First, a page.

Fr. Kenan Osborne Memorial

Fr. Kenan Osborne Memorial

Fr. Kenan Osborne, OFM was a significant figure in the Saint Barbara Province and enriched the Church with his theological insights into the essence of God and the human response to the divine.

Exceptionally talented, Kenan was a polyglot; his linguistic abilities in German, French, Italian, Latin, Greek, Hebrew, and some Chinese gave his scholarship depth and wide coverage in a global world.  Right after Vatican Council II, and having attended lectures delivered by Dr. Joseph Ratzinger, he returned from his studies in Germany to help move the Franciscan theology school from its traditional location at Old Mission Santa Barbara to its new ecumenical venture at the Graduate Theological Union, Berkeley, California. Under his leadership as President of the Franciscan School of Theology (1971-1985), he not only shaped the foundations of the Franciscan theological and pastoral revival in the United States but also helped establish the ecumenical Union as a premier graduate academic theological institution.  Read here: Obituary/Fr. Joseph Chinnici, Reflection

 

Thank you to those of you who have already made memorial contributions to the Fr. Kenan Osborne Endowment Fund.

To make a gift, please make your check payable to Franciscan School of Theology and mail to: 4050 Mission Ave, Oceanside CA 92057, or via credit card: Donate (via Credit card)

Memories of Fr. Kenan Osborne, shared at the FST weekly liturgy on May 1, 2019

Janet Stickmon He was a professor who demonstrated how an educator could create a clear, vivid image of the most abstract concepts in systematic theology and bring them to life in the minds and hearts of his students. He was around 65 or 66 yrs old when I was his student and back then, I used to admire his youthfulness as he lectured, sitting on desks, wearing Vans, swinging his feet back and forth; with professors like him, I never feared growing old. He taught me that a professor didn’t have to kill his students to get them to learn something.  Kenan was highly respected for his innovative approaches to the sacraments. Kenan was the author of over 21 books and countless articles. I remember, he openly criticized Cardinal Ratzinger in class long before he became pope; he taught us about Karl Rahner’s theory of the anonymous Christian. As a professor of ethnic studies today, Kenan is one of my clear sources of inspiration. Kenan, I pray you find rest and power in the spirit realm…and that you will laugh and play and giggle and pray with all the angels and saints, all the goddesses and gods, all ancestors, Mary, and our Creator.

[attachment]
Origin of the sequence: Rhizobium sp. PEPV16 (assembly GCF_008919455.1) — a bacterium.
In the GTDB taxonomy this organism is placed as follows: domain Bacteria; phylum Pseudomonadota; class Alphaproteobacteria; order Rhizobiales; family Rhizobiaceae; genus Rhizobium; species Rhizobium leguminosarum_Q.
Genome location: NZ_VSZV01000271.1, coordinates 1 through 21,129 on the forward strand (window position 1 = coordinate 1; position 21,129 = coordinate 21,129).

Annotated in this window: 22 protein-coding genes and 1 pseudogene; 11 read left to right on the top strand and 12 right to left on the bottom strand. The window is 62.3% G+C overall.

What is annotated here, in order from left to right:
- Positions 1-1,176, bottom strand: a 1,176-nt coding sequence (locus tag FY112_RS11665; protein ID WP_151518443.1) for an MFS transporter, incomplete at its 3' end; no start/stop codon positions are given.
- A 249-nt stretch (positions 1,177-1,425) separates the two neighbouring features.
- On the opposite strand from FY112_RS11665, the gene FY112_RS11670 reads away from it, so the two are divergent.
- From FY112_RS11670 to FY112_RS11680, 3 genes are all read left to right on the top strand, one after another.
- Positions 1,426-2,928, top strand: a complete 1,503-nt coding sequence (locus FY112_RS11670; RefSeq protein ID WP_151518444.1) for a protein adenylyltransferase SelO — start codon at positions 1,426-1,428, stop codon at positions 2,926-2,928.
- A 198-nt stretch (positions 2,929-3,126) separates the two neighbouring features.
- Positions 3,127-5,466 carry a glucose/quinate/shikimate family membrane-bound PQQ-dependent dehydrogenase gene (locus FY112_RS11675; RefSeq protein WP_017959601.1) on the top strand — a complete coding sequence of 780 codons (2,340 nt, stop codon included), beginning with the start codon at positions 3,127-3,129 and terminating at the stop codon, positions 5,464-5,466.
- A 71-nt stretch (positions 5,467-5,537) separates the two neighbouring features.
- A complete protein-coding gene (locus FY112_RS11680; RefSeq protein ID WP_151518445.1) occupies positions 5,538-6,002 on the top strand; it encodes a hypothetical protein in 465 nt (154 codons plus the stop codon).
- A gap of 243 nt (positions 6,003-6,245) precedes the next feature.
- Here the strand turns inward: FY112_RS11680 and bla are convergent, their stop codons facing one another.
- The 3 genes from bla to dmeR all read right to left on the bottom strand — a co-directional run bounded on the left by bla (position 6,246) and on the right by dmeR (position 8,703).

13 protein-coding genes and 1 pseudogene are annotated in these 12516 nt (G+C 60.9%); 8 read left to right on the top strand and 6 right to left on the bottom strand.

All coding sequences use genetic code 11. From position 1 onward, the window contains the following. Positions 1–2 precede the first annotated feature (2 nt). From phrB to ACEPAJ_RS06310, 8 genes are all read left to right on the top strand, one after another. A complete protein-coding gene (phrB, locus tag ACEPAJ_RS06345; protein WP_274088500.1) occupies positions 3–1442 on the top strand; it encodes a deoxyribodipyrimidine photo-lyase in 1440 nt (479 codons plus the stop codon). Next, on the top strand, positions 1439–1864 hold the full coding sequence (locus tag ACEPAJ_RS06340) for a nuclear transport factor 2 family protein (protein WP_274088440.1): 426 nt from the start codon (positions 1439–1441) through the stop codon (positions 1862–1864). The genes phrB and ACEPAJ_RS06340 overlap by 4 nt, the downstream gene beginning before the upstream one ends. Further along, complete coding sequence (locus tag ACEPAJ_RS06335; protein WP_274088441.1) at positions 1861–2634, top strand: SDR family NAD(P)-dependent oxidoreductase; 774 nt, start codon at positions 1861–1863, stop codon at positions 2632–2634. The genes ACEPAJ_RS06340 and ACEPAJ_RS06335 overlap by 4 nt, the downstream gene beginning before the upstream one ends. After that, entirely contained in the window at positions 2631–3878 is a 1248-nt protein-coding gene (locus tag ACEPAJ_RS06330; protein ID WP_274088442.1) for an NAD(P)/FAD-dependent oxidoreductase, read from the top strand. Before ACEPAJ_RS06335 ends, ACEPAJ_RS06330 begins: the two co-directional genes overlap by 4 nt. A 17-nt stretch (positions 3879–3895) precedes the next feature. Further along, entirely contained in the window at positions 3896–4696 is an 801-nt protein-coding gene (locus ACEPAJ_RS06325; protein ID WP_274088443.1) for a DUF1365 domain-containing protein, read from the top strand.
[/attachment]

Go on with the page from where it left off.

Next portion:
Kerey Quaid Once one begins, it is difficult to know when to stop. Neither Kenan’s knowledge, nor his enthusiasm for teaching, nor his curiosity about the lives of students ever seemed to stop. So to be short, I will try to summarize those of his teachings which I found most surprising and precious. 1. God is relational. Before any creation, God eternally had loving relationships between the three whom we call Father, Son and Spirit. Because God is relational, and because we are made in God’s image, we are designed and made for loving relationships, not for independence. 2. The Passion and resurrection of Jesus were the way that God chose to enact our salvation. They were not God’s only option, as some say, because all of the sins or plans that all of humanity could ever make are still finite; God is infinite. A God who is infinite in wisdom and power always has infinite options, and absolute freedom. 3. Sacraments are tangible practices, entrusted by God to the Church for the purpose of bestowing particular blessings on particular people, at a certain place and time. Anything in God’s creation is potentially sacramental– God can use whatever God wants, for contacting or blessing someone. 4. God did not create a big generic “human nature”, nor the first two people, then step back to observe. God creates each human being, and even before creating them, knows each one by name. And each of us, and the universe itself, exist because God wills that we do.  The topics that Kenan addressed for hundreds if not thousands of fortunate students and worshipers helped us all to connect in better, deeper ways to our infinite God. But of course his time here was finite. Like the apostles, and like the first brothers and sisters of St. Francis, we who were touched by this master must take up our cross of sharing what we have received.

Stephanie DeBenedetti-Emaneul He was truly one of a kind! I remember Kenan’s never-ending quest to broaden all of our minds and hearts in every aspect of our lives. I realize how I have implemented his spirit of pushing the boundaries and including the outcast. As a laywoman in the Church, I am so thankful for his desire to educate and include everyone in lay ministry. I owe so much to Kenan for instilling in me the love and values of St. Francis of Assisi.

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